Sunday, April 01, 2007
In Burma, while visiting Golden Rock, our guide took us through the myriad small stalls selling food and provisions for the hike up to the Rock. Golden Rock is one of the holiest sites in Burma and pilgrimages are frequent. They believe that if you make three pilgrimages you will become rich. So much disappointment.
The climb up to the top is pretty hard. About 3 kilometers straight up. For my mountain goat husband, hardly a test, but for me, it was a 90 minute ordeal of gasping and hauling my sorry butt along. Porters are available with litters and four of them will bear you to the top for a fee. I was being dogged by a group of them who told me I would die if I wasn't carried. They sell particularly hard on the steepest spot because the gasping, staggering tourist doesn't realize that you are almost at the top. If you pay at this point, the bearers only have to carry your dead weight up a few hundred feet, so if they do manage to sell you, they do very well. Odd, that they should be working a scam in the holiest of places.
We hired a young man to carry our bags - three bags and some miscellaneous small items. He put them on his head and set out trotting ahead. When we arrived I gave him five dollars and his eyes opened very wide. Richard said I was spoiling things for everyone, but the entertainment value of seeing how this young fellow almost ran up the mountain with so much weight balanced on head, made it worth every penny. Even more amazing was watching him light up a cigarette on arrival.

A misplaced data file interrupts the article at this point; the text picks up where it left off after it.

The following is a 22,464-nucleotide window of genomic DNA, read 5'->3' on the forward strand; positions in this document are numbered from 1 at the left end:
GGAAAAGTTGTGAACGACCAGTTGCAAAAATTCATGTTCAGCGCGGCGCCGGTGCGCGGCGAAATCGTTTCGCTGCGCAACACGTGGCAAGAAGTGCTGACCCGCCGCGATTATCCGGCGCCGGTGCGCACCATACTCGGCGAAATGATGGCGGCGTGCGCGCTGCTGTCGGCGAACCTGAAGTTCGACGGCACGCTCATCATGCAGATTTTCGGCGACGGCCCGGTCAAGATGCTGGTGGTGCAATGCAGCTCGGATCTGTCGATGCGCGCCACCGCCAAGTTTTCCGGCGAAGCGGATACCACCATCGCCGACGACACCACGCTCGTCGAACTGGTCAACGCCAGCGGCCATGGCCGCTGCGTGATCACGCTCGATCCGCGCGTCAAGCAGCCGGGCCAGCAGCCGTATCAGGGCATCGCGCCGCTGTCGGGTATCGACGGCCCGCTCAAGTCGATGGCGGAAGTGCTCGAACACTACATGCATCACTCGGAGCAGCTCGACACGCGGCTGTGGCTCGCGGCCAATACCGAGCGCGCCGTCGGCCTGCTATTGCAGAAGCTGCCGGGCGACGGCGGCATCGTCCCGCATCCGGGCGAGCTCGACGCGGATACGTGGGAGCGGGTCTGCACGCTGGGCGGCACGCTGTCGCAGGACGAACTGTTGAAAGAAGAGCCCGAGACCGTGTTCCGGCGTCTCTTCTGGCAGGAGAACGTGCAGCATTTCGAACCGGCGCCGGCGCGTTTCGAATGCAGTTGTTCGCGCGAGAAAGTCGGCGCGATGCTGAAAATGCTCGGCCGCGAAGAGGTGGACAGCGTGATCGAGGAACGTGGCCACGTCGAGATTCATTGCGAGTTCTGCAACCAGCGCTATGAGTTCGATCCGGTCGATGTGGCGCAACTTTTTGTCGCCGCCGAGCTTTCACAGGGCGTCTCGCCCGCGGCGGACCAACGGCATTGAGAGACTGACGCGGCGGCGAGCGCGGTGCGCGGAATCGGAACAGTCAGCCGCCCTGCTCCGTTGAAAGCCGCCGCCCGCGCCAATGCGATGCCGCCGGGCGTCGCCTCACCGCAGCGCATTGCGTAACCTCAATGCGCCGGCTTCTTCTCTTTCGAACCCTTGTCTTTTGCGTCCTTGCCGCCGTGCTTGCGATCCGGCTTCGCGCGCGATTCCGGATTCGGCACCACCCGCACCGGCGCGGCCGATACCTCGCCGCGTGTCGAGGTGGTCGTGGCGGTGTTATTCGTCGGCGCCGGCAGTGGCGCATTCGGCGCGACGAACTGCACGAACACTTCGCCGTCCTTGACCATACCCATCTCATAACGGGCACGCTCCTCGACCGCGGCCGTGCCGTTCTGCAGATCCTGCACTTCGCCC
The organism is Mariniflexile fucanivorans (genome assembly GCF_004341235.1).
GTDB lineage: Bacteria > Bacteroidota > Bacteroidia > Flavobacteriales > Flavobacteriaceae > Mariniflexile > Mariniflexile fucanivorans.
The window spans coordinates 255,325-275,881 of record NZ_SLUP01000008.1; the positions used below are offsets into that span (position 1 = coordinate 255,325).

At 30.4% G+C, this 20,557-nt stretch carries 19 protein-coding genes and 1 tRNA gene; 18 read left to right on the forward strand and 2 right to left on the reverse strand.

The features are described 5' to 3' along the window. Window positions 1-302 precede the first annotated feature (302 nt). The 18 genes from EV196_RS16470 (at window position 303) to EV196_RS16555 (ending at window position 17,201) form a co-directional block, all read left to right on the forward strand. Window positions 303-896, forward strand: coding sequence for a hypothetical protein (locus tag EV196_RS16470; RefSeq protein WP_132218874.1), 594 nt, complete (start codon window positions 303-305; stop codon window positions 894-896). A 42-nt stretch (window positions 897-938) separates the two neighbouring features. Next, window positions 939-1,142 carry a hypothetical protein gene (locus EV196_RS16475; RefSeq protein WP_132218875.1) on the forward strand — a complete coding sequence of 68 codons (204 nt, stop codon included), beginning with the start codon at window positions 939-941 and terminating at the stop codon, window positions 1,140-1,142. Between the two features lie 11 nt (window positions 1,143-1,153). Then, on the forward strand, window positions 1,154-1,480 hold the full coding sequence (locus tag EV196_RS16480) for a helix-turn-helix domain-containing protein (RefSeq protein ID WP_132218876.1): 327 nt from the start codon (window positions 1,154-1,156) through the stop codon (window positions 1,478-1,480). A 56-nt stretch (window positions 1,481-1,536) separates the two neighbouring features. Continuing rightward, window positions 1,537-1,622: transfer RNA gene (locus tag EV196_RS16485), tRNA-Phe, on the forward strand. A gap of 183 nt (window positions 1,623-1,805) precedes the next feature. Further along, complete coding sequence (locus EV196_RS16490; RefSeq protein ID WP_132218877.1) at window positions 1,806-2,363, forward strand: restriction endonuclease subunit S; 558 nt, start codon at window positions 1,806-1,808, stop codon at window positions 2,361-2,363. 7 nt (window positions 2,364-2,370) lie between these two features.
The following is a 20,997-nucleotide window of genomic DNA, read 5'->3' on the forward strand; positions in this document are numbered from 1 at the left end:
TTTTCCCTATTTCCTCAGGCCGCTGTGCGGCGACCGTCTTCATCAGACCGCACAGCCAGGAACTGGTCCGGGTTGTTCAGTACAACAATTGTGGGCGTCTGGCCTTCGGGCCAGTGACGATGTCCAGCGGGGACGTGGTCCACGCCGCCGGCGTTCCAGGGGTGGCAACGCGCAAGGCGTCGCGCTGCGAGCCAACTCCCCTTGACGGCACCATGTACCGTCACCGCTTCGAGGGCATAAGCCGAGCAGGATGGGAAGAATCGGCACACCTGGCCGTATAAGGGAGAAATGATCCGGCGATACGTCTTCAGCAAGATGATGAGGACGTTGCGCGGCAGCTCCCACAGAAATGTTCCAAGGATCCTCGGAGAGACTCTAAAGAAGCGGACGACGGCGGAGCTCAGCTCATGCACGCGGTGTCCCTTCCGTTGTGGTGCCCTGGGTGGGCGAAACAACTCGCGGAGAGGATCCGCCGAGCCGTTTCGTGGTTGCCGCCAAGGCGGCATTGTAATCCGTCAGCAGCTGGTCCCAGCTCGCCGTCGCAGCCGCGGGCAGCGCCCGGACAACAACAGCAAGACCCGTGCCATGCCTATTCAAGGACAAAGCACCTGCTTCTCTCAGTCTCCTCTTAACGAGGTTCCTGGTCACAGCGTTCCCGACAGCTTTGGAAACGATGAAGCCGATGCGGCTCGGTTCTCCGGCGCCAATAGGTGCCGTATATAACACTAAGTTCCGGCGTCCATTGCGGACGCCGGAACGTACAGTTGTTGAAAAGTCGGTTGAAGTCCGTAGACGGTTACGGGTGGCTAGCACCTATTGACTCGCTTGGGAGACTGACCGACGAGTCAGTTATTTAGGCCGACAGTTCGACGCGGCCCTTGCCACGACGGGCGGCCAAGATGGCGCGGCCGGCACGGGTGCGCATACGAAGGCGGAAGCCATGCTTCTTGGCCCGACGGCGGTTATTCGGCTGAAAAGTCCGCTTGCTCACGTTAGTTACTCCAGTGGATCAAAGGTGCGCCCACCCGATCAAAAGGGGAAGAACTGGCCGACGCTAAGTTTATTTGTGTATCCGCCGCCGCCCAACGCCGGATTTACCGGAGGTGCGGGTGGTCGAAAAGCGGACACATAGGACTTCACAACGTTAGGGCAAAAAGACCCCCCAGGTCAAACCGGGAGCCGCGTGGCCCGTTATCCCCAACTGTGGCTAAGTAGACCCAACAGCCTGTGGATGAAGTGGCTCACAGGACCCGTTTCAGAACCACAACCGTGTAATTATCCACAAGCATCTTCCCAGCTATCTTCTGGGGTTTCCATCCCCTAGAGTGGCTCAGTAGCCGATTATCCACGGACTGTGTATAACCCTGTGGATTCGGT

Turned out our young bearer was 21 - he looked about 14. He's a fisherman during the rainy season, when no pilgrimages take place. Once the rain stops, his whole family moves up to the mountain and takes up residence catering to the pilgrims needs.
In the festive stall area, we saw many interesting foods. Matt has very good memories of his childhood before the road was finished and you could ride part way up. Back then families would start out at dusk after the air has cooled slightly. Carrying lanterns and provisions, they clambered up the paths, stopping to catch a little sleep en route when they would meet up with other families and enjoy the company. It's a very happy, very special event for families to experience together.
Lots of dried fruit was being sold, most of which was delicious. Matt had us try sauteed bark which was surprisingly palatable. Some of the monks in the area are unbelievably poor and have nothing to eat from time to time. When this happens their emergency fall back is the bark from local trees which they scrape off and stir fry with seasoning. I thought it was some kind of beef jerky until it's real identity was disclosed.